Even with staggered starts and scheduling modifications, traveling in busy hallways remains a high-risk area for illness transmission. Make sure your child has a well-fitting cloth or surgical mask to wear while entering and exiting the school building and during all times he or she is walking in common areas. Multi-layered cotton masks are preferred to single layer masks or neck gaters. Practice, practice, practice wearing a mask while at home to ensure your child’s mask is.a proper fit, and to get your child comfortable with extended mask wearing. Be sure your child has a few extra masks in his or her backpack to make a quick change if the mask gets wet or dirty. Wash masks well after every use.
Students at higher risk
For students at higher health risk, back to school choices may look different than other families. Now is the time that parents need to be active advocates for their children, prioritizing health and safety while supporting educational progress. This fall, school may look different for kids at higher risk. Most schools across the country have virtual options to continue education from home. As in all things, there are benefits and drawbacks to changing to this unfamiliar educational format. Until we know more about the effects of the novel coronavirus in high-risk children or until the risk is safety mitigated, approaching the school year with a positive attitude and flexibility will help both you and your child make positive progress this year while staying safe.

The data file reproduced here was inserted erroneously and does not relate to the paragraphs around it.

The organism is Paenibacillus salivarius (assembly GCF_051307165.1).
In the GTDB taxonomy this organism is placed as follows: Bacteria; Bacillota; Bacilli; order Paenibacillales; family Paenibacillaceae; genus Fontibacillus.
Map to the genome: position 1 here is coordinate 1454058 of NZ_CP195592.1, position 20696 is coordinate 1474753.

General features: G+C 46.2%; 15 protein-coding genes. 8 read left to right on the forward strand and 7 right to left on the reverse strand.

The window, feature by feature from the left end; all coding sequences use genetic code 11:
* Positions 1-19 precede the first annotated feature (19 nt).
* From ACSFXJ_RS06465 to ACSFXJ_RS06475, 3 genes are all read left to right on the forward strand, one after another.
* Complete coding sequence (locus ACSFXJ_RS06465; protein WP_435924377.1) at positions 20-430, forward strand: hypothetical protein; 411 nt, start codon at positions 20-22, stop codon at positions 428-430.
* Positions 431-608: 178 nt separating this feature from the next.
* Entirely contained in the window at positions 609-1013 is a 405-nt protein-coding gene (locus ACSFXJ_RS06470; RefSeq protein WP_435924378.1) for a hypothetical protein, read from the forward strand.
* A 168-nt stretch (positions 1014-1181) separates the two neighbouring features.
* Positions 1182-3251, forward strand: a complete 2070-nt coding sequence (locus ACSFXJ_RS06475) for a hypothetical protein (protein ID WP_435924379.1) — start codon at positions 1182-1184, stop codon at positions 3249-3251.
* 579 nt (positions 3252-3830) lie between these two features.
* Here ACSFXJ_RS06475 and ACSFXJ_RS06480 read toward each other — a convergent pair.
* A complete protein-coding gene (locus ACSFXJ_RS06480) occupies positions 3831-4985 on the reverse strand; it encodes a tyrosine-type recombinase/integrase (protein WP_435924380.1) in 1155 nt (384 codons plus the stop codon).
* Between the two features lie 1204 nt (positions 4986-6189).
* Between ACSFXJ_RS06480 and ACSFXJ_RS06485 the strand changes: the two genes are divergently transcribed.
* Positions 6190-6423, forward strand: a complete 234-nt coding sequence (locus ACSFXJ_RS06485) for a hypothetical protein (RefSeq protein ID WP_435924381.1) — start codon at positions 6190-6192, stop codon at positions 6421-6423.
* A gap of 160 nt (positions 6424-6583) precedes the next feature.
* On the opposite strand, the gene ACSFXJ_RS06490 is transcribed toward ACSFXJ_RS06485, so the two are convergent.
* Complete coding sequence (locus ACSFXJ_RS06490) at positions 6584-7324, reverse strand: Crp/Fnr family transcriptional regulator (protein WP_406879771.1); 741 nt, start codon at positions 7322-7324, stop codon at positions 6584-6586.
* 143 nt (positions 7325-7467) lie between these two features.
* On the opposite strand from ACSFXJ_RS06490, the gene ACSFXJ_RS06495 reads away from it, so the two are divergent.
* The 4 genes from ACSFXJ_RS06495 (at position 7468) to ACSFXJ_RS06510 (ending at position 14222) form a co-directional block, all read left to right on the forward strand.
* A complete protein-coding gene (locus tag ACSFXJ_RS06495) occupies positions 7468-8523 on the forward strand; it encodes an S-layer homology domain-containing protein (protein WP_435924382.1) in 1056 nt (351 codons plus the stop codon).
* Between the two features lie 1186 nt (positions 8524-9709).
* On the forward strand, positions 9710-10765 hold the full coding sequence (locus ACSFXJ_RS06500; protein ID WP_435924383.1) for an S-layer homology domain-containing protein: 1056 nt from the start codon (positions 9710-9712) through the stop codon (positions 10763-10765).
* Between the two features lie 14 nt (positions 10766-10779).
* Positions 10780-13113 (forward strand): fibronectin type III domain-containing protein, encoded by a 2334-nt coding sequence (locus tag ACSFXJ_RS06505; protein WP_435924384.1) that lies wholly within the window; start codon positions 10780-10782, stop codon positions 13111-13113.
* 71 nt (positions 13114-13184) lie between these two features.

Back to school for allergy sufferers
This is a unique year for seasonal allergy management. Even for children with historically mild allergies, parents want to know what they can do to eliminate the sneezing or runny nose caused by seasonal allergies that could be confused with the symptoms of infectious illness. The good news is there are effective and safe seasonal allergy medications available over the counter. Keeping a child’s symptoms comfortably controlled while avoiding drowsy side effects is very important during the school day. For best results, choose a long acting, non-drowsy antihistamine, like Children’s Allegra.
Runny noses and masks don’t mix. Children need effective control of the runny nose to limit potential contamination and moisture on their face mask. Long acting, non-drowsy antihistamines, like Children’s Allegra, help with the itching and runny nose that seasonal allergies can bring. In addition to over the counter oral antihistamines, remember to teach children how to effectively blow their nose and to use hand sanitizer after blowing. And extra masks are a must — as soon as a mask gets wet, it should be replaced with a new one. If nasal symptoms persist, consider adding a nasal corticosteroid to your child’s daily routine. These nasal sprays are also available over the counter and can be used in addition to a long-acting oral antihistamine.